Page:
As of 8 a.m. Sunday, there was no mention on the MRC Facebook page or website about the Level 1 incidents from Saturday and Sunday morning. The only posts from the refinery on those days were ones promoting the annual Run for Education fundraiser for local schools scheduled for Saturday, Sept. 30.
There was also no mention of these incidents on the Contra Costa Health Services Facebook page. The Level 1 notifications were made through the agency’s website.
Meanwhile, Contra Costa County Health Services will host a public meeting Monday night at 6 p.m. to discuss and receive comments from the community on the toxicology report documenting the soil impacts of the dust from the Nov. 24-25 spent catalyst release. The toxicology investigation did not find elevated levels of harmful metals in the soil samples tested where the dust landed.
Monday’s meeting will be held at 1025 Escobar St., Room 110. It will also be accessible via Zoom at the following this link: https://zoom.us/j/97867911814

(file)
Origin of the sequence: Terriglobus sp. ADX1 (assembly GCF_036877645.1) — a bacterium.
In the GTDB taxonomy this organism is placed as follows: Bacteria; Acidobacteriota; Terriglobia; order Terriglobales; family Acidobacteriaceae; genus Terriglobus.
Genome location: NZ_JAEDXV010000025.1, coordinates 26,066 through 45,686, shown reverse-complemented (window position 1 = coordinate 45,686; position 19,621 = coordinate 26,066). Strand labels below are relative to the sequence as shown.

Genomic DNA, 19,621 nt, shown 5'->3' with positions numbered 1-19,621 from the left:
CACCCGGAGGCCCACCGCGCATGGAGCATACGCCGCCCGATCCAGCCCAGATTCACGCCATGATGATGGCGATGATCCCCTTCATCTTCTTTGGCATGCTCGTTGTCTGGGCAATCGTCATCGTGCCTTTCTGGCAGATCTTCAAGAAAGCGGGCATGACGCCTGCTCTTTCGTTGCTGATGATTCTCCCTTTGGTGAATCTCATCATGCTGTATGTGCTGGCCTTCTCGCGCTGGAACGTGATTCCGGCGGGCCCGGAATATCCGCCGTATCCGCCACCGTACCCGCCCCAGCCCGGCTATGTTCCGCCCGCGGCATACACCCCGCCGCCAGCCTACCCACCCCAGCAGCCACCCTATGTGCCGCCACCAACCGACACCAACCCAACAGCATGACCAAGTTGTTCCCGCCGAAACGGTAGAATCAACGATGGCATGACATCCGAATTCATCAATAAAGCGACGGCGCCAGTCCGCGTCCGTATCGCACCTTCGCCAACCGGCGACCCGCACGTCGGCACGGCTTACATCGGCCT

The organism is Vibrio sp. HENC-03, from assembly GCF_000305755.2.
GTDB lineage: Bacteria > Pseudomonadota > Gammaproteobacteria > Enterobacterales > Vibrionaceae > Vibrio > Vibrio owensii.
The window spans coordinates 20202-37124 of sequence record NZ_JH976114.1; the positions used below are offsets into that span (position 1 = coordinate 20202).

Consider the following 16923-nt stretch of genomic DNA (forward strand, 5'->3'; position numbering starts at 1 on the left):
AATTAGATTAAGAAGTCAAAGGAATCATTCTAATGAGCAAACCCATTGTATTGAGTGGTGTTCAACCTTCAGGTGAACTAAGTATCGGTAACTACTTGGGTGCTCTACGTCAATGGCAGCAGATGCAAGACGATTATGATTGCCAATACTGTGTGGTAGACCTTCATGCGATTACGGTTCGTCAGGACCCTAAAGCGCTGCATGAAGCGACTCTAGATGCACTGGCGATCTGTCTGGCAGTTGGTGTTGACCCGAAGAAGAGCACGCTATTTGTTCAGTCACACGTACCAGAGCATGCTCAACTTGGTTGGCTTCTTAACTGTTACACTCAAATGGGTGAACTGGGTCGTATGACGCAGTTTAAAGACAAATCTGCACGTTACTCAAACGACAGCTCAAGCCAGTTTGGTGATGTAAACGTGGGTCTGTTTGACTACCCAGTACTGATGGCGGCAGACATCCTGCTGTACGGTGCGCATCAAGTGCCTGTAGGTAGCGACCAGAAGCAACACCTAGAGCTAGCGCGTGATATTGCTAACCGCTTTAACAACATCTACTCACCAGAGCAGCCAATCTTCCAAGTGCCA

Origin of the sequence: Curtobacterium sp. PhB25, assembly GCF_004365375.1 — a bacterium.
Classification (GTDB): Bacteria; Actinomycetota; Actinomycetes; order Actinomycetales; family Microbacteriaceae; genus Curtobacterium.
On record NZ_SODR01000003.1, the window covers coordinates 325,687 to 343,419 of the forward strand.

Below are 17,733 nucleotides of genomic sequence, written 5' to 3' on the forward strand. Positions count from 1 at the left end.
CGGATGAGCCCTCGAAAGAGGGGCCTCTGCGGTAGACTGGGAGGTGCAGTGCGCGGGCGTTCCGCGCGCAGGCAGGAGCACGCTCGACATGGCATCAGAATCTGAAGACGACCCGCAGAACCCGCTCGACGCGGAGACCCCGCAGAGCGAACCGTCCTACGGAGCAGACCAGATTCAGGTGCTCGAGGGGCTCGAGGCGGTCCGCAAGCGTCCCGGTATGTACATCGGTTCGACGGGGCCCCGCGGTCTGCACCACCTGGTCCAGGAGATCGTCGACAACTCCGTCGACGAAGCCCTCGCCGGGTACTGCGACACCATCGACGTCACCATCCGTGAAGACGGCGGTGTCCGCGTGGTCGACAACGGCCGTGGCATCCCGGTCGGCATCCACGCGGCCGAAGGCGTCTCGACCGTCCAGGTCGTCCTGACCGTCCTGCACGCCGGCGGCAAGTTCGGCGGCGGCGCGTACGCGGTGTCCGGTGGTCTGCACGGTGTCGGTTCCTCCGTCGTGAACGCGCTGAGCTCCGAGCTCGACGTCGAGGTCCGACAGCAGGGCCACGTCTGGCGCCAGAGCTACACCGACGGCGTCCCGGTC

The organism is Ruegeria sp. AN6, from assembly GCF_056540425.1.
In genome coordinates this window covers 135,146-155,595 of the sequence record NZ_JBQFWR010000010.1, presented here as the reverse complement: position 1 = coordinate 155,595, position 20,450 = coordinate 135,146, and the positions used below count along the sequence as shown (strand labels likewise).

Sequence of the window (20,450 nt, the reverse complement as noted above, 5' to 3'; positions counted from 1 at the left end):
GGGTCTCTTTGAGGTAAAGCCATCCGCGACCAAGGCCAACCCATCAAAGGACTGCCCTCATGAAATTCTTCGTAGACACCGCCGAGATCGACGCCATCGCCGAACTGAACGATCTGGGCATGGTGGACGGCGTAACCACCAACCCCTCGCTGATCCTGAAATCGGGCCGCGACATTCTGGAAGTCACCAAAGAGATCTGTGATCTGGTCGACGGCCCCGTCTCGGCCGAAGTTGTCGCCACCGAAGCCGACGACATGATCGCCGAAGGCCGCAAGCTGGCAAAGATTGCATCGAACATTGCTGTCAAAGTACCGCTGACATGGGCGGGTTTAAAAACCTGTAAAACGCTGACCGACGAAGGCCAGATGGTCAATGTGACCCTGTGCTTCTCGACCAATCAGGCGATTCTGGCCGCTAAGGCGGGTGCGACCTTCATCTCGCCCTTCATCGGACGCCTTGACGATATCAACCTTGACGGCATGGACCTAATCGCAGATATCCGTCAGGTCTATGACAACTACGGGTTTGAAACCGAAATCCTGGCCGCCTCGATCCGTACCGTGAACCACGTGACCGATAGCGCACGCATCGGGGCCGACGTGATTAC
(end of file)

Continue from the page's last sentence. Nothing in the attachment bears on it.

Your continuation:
SEPT. 25 UPDATE: I received the following clarifications from refinery spokesman Brandon Matson on the Community Warning System alerts that were issued over the weekend:
The CWS Alert at 10:22 a.m. on Saturday, September 23, was in fact the continuance of a CWS Alert we’ve been renewing daily with the County for the past several weeks related to a unit start-up. Importantly, the associated flaring is primarily the clean combustion of treated process gas that is included in our permit, and is quite different than other flaring that can be noisy or more visible.